More regulations: the answer to all our woes

Left-wing environmentalists like recent Albuquerque Journal columnist Edward Mazria love government regulations. In this case, the author is calling for more restrictive energy efficiency regulations on buildings.

As usual, he argues that 1) rather than costing money (or at least acknowledging that regulations have trade-offs), the preferred regulations have nothing but economic benefits; 2) Unstated, but implicit is the assumption that customers and consumers are too ignorant and uninformed to demand greater energy efficiency on their own 3) The regulations will save the world from the dire threat of global warming.

Simply put, Mazria fails to answer or even address any of these issues and instead simply asserts the need to use government force to demand that the rest of us simply fall in line with his personal preferences. Rather than falling victim to his scare tactics, New Mexicans should return to the old building code regulations and, if they prefer greater energy efficiency, the market will fulfill that wish.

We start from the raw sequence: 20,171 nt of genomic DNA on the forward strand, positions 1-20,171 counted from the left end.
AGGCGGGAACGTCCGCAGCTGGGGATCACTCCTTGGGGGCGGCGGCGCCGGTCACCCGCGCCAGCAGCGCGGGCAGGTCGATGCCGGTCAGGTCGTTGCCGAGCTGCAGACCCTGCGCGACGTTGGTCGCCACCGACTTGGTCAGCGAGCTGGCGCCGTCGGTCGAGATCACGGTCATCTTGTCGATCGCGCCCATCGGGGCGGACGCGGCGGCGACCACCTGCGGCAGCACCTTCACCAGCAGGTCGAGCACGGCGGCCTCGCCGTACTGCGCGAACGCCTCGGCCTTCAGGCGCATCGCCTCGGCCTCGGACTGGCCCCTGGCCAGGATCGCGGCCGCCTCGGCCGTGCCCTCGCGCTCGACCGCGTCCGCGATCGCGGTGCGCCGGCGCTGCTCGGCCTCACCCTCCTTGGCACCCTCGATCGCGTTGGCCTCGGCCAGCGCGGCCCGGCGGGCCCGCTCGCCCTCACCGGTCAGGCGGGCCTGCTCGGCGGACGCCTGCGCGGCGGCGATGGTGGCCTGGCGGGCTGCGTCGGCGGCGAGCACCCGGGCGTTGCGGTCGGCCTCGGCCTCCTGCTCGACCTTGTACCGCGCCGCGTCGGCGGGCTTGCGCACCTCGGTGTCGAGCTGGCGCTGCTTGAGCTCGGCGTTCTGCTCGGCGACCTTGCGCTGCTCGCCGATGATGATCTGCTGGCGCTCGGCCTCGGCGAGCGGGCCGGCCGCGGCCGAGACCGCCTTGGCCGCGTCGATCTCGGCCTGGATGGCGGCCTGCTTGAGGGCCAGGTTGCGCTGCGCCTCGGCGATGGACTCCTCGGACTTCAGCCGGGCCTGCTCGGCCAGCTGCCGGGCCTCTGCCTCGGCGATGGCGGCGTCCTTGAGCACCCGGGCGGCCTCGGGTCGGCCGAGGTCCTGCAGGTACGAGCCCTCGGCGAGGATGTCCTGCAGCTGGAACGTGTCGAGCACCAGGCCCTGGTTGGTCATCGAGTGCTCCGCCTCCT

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2 Replies to “More regulations: the answer to all our woes”

  1. When Heather Wilson was in congress she voted to pass a law to make our “old” light bulbs illegal in favor of the “new curly” light bulbs because we are not smart enough to make the right choice for our selves. Does that make her a liberal left wing environmentalist like Mazria?

  2. Can I presume that the new building code regulations will result in new buildings using less energy to operate than older buildings? If that is so, it seems to be good thing. A point of contention is that the new regulations will add to the construction costs and those added costs will be borne by the new owners. Canceling the new, energy saving regulations is an example of something that is good for a few is often not good for the many. Canceling the new code regulations is good for the few with new buildings in the short term. The additional energy used by buildings constructed with the old codes will mean less energy available for and higher costs for the many. More demand leads to higher costs.

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